Washing machine buying guide
Need a hand deciding which washing machine to buy? This expert guide will quickly give you the knowledge you need to make a great purchase.
Watch our video guide above for all the tips you need to buy the best washing machine for you.
How much do I need to spend to get a decent washing machine?
Though washing machines can cost upwards of £1000, our research shows that you can get yourself a top class washing machine for less than have this amount, and whether your budget is £300, £500, or £1000, we can show you the best model you can get for your money.
Once you’ve decided how much to spend, go straight to our Best Buy washing machines to see the top rated models on test.
Based on the hundreds of washing machines we've tested, we think it’s generally worth stretching your budget to at least £300 if possible. If you choose carefully, for this price you can get your hands on a washing machine that delivers your laundry reasonably clean and well rinsed.
However, from this price up to around £400, the quality of the machines you’ll see on sale varies – and you won’t be able to tell the difference in the shops between a bargain machine that cleans thoroughly and a nightmare washer that’ll let you down. So it pays to read our impartial independent washing machine reviews first.
Several of our very top-rated Best Buys (scoring 75-80%) cost between £500 and £1000. But you can still end up with a dud even when you're spending this kind of money - so do you homework on what the best models are before you part with any cash.
What washing machine drum size do I need - is bigger better?
- Drum sizes range from 5kg to 12kg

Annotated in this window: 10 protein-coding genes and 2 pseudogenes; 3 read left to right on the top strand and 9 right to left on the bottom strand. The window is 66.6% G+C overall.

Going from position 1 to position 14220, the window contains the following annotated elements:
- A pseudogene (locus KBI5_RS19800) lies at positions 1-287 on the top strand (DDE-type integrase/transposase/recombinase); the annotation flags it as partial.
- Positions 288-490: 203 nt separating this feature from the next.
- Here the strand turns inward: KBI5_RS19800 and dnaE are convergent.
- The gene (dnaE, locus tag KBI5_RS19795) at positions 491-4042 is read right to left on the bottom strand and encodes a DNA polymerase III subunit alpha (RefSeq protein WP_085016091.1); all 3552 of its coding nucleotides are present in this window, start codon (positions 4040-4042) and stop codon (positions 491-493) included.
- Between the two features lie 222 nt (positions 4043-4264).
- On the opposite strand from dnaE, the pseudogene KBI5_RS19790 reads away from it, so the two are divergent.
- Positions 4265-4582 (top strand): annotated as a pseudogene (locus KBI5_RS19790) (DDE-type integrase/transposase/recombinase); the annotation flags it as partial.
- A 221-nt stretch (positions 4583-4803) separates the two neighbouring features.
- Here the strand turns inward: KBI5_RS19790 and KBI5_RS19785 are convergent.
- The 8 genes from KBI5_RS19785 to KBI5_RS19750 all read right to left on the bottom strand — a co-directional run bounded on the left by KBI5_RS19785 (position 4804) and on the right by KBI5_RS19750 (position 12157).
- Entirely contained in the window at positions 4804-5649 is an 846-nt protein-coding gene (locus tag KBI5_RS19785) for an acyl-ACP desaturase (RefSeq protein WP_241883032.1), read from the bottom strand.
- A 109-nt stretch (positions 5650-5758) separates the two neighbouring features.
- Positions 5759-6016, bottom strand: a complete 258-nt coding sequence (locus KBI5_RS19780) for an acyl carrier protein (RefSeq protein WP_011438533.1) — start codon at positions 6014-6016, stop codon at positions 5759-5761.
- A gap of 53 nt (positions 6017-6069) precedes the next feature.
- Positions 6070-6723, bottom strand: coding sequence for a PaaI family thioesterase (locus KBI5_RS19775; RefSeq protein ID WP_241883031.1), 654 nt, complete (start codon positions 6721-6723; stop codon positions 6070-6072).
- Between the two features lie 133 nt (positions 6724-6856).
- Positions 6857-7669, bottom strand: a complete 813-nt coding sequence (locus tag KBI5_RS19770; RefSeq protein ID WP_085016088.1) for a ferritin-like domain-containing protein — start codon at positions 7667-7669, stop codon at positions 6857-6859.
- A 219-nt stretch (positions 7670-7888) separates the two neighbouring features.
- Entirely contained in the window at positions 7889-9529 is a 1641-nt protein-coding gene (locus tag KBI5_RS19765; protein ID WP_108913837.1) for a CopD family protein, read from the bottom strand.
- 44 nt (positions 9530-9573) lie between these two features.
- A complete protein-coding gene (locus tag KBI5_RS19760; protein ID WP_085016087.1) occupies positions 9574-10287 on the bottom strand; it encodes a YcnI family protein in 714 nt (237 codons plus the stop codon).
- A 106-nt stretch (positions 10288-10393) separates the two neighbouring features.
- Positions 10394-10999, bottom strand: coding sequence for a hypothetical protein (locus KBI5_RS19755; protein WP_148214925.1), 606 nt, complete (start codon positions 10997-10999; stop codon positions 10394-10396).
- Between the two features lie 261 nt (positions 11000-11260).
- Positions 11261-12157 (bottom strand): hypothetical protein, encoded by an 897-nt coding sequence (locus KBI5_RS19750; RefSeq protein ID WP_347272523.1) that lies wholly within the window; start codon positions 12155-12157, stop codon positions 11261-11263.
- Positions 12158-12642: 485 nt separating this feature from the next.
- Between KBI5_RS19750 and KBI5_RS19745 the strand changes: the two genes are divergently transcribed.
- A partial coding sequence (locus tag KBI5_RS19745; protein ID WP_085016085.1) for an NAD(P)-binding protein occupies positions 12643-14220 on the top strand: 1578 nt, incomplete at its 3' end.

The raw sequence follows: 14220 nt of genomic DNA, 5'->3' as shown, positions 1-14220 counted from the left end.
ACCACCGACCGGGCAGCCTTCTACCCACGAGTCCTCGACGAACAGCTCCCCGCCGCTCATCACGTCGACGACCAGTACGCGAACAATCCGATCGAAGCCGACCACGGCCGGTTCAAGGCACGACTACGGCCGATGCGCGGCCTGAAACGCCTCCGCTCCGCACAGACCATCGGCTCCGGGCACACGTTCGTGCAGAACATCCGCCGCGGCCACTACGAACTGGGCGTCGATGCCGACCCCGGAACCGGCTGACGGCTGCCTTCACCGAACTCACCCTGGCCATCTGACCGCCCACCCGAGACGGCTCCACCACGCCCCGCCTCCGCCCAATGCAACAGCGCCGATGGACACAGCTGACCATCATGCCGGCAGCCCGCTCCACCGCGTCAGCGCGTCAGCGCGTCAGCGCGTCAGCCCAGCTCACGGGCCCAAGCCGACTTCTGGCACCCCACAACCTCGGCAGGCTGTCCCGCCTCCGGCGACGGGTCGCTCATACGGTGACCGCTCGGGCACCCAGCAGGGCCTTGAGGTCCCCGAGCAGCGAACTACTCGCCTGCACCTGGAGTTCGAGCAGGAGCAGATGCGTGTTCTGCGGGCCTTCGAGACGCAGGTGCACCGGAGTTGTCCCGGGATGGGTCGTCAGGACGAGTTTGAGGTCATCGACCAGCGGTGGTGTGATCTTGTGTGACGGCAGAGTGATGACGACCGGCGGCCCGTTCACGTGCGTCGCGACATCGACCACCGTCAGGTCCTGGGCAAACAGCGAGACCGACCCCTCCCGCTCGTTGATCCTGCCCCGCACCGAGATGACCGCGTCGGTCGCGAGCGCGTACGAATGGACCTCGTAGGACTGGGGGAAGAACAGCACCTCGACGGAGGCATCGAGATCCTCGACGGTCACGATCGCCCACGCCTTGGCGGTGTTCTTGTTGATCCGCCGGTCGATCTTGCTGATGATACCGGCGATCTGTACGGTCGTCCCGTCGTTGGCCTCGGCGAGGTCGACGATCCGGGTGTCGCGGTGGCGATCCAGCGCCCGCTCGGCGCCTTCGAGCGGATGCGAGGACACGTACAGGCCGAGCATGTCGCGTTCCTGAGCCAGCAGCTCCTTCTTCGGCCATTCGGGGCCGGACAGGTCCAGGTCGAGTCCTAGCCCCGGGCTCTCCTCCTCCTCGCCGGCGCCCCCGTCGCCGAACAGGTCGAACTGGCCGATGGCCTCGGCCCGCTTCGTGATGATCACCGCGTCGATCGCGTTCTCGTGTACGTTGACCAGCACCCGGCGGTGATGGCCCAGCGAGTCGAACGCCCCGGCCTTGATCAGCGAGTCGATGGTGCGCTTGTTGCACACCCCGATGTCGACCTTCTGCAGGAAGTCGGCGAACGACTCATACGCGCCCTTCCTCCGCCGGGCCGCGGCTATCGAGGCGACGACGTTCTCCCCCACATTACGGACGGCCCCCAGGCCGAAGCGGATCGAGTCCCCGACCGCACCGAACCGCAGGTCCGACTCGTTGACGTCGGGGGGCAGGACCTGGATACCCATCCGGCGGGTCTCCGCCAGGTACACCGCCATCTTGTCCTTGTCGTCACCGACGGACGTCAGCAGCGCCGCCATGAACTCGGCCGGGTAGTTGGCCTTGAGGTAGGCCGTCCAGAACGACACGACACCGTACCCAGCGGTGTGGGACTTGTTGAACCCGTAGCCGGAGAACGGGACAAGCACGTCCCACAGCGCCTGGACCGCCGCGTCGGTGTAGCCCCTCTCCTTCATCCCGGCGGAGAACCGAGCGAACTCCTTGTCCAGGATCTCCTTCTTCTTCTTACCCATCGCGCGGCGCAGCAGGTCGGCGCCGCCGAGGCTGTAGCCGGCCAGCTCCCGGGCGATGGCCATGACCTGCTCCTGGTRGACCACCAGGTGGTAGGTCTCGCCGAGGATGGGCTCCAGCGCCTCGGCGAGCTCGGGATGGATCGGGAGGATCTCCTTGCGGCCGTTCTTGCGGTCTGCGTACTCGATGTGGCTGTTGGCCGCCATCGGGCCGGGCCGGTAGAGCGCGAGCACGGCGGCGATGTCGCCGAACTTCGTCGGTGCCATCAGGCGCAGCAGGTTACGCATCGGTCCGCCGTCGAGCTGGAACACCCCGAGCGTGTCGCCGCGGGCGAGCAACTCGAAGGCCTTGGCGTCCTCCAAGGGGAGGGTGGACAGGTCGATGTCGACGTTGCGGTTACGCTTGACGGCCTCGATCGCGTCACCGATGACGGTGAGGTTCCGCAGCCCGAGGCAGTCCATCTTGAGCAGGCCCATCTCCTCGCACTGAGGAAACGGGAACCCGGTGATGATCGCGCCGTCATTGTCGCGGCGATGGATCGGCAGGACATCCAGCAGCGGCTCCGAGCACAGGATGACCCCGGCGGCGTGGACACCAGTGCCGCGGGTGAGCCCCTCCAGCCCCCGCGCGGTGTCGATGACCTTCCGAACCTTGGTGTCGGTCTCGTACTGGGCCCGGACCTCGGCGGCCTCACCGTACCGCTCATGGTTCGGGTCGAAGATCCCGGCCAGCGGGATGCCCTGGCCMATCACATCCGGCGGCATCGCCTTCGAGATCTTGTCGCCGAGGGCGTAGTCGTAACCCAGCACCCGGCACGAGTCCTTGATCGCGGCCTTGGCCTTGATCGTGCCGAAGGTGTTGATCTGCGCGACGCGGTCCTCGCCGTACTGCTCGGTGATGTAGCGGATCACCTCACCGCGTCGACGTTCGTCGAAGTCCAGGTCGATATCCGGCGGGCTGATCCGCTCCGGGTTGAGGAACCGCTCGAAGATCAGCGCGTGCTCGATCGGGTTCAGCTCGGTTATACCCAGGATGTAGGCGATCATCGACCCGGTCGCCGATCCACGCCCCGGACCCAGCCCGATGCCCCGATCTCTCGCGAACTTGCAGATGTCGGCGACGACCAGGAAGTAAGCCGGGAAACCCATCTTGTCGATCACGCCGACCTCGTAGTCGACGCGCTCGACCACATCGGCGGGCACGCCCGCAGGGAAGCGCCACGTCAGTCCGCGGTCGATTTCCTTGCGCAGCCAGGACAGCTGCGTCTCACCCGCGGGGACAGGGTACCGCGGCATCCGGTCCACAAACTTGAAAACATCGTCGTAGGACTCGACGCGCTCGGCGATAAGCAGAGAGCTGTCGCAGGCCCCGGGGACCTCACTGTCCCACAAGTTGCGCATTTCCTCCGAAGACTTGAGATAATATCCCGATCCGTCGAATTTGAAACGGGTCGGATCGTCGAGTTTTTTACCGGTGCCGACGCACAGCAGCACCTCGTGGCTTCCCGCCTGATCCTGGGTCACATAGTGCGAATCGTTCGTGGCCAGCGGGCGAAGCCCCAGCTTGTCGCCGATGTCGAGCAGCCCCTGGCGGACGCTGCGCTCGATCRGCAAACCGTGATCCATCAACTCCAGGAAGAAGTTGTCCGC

- It’s a good idea to buy a washing machine with a drum you won’t struggle to fill.
- The maximum capacity usually only refers to the main cotton programs - other programs have smaller capacities.
Drum size is based on the number of kilos of dry clothing you can fit into the drum. They go from 5kg, which is enough to fit in 16 men’s cotton shirts, up to 12kg, which is big enough to wash an incredible 38 shirts in one go.
But bigger is not always better, as washing machines work best when you fill the drum to each program’s set limit of clothing. So it’s a good idea to get a machine with a drum you won’t struggle to fill.
A kilo of clothing could be four men’s shirts, or a pair of jeans and a shirt, or a bath towel and three small hand towels.
Most medium-sized households in the UK will be served well by a 7kg capacity machine. That’s enough space to wash about 22 men’s cotton shirts in one go, or a more typical load might be two pairs of men’s jeans, three pairs of children’s jeans, four men’s shirts, two bath towels, three small towels, three tea towels and two pillowcases. If that sounds like your typical wash, then a machine with a 7kg drum could be for you.
What's in a kilo of clothes? To help you pick out the right size machine, a kilo of clothing could comprise of four men’s shirts, or a pair of jeans and a shirt, or a bath towel and three small hand towels.
80% rule: washing machines are difficult to fill to their stated capacities. If you cram in 80% of the machine's capacity, the drum should look fairly full. So to make sure our testing is realistic when we review and rate washing machines and in line with how people use their machines at home, we only fill the drum to 80% capacity. The example loads listed above will also fill the drum to 80%.
Washing machine spin speeds – is faster the better?
- Maximum spin speeds vary from 1,000rpm to 1,800rpm
- Faster spin speeds can add cost to the machine
- A faster spin speed can be noisier
- It’s not always worth paying more for a higher spin speed.
The spin cycle is there to remove water from your clothes at the end of the wash program. A machine with a good spin will remove the majority of water from your laundry, reducing how long your clothes will need to spend tumbling in a dryer or hanging out on a washing line.